New study identifies genetic markers associated with female color pattern
A new study by researchers at the University of Chicago and the City College of New York has identified a unique, genetic “mimicry switch” that determines whether male and female Elymnias hypermnestra palmflies mimic the same or different species of butterflies.
Published in the journal Proceedings of the Royal Society B, the results of the U.S. National Science Foundation-funded research can help scientists better understand the genetics underlying differences between males and females in the animal kingdom, the investigators said.
“Many animal species show sexual dimorphism, while others aren’t very sexually dimorphic,” said co-senior author Marcus Kronforst, an ecologist and evolutionary biologist at UChicago. “In Elymnias hypermnestra, we have a weird situation in one species where nearby populations show different patterns. This is a special opportunity to get at the underlying genetics of sexual dimorphism.”
Elymnias hypermnestra, native to southeast Asia, is an ideal model for this study due to its unusual mimicry patterns. In some populations, male and female butterflies are sexually monomorphic, meaning they resemble one another; in this case, both males and females mimic species in another genus of butterfly, Euploea, with its dark-colored wings with light spots.
In other populations, males and females are sexually dimorphic, and mimic two different species of butterfly — while males still mimic Euploea species, females instead mimic species of Danaus, with orange-patterned wings.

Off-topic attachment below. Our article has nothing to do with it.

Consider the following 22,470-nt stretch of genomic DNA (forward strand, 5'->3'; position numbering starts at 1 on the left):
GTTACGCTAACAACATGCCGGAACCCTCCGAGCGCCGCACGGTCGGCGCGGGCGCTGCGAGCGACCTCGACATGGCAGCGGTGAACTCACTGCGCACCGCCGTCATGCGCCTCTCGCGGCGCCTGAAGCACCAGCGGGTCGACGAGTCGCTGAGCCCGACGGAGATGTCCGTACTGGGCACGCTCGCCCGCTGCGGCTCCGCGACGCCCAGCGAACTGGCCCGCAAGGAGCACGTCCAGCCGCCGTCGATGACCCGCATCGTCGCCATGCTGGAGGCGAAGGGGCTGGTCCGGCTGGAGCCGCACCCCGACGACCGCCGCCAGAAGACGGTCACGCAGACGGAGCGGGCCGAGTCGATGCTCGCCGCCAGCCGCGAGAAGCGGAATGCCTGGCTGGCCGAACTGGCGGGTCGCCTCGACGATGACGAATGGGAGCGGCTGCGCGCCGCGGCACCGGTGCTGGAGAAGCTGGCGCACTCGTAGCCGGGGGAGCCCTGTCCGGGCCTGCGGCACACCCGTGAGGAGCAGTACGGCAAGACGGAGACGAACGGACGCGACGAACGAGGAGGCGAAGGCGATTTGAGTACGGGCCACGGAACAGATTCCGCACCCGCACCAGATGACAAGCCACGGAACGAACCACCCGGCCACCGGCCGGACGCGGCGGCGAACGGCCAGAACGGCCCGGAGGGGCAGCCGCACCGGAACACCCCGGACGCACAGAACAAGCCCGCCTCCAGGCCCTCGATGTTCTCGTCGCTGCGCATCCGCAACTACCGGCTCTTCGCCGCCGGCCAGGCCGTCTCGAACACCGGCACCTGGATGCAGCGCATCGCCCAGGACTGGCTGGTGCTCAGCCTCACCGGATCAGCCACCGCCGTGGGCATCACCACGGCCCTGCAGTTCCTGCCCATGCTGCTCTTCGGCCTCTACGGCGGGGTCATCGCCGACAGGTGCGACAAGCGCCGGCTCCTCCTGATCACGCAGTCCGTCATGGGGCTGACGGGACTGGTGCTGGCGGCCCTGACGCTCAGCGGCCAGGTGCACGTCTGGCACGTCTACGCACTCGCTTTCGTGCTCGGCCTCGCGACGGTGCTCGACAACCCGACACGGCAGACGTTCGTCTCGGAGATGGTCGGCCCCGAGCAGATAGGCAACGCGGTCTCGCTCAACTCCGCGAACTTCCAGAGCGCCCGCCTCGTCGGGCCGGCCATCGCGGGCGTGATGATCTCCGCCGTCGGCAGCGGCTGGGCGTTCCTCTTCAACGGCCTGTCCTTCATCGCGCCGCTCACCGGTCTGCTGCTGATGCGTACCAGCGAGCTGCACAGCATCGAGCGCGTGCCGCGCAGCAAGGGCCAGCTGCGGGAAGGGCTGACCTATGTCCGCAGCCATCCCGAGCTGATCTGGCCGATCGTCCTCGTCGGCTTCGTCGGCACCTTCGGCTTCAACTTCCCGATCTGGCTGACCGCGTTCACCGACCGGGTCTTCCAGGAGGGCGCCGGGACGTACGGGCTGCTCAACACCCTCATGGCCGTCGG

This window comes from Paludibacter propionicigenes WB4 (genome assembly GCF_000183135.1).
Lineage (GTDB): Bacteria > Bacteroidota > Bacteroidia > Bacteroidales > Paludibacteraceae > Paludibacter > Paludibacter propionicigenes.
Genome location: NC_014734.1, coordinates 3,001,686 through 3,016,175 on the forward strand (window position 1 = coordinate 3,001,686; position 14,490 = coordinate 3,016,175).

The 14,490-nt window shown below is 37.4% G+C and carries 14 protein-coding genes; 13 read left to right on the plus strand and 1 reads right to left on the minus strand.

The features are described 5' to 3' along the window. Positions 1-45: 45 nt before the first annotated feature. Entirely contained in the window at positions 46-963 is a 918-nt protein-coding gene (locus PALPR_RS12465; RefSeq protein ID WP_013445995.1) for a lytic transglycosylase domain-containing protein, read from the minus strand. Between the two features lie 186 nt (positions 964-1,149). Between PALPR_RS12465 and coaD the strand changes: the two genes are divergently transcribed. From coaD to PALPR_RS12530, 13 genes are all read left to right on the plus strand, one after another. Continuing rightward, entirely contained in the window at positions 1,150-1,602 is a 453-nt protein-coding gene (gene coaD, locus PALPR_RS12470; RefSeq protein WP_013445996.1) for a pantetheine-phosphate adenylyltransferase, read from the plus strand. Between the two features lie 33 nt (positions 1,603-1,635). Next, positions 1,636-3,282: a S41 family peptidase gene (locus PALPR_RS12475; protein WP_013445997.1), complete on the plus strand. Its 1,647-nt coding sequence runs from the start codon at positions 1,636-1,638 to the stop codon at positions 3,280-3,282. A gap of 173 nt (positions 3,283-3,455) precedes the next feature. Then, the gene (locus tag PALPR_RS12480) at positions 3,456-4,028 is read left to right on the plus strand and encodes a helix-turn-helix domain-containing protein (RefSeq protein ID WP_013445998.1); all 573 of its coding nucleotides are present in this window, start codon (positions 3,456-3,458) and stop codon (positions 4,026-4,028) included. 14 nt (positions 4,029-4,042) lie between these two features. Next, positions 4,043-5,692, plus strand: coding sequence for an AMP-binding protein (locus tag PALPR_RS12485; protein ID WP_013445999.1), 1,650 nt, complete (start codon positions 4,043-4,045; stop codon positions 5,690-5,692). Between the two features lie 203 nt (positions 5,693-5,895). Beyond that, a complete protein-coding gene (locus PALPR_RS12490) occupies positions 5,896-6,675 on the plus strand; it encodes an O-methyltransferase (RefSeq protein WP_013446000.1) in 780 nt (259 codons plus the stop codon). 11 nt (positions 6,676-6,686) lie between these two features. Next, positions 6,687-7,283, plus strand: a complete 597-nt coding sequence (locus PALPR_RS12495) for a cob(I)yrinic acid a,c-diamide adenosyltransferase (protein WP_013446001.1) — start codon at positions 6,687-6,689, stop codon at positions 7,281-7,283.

The researchers collected and sequenced the genomes of 48 butterflies from locations across southeast Asia from Thailand to the Spice Islands in Indonesia; some were from sexually dimorphic populations, while others were from sexually monomorphic populations.
To the scientists’ surprise, genetic analyses revealed that rather than splitting neatly into two groups, sexual dimorphism arose repeatedly in different populations. “This is a really neat case of never-before-seen traits; sexual dimorphism has appeared repeatedly in these butterflies,” said first author Dee Ruttenberg of Princeton University. “We found that one gene popped up repeatedly, and it predicted if a butterfly would be monomorphic or dimorphic almost perfectly — that’s WntA.”
Important in a range of similar butterfly species and associated with melanin localization and regulation, the research team called WntA a “smoking gun” — the gene is well-known for its involvement in pigmentation in butterflies, and now appears to be regulating the transition between sexual dimorphism and monomorphism. The benefit is that individual populations of the butterfly can rapidly and easily “flip the switch” based on local pressures.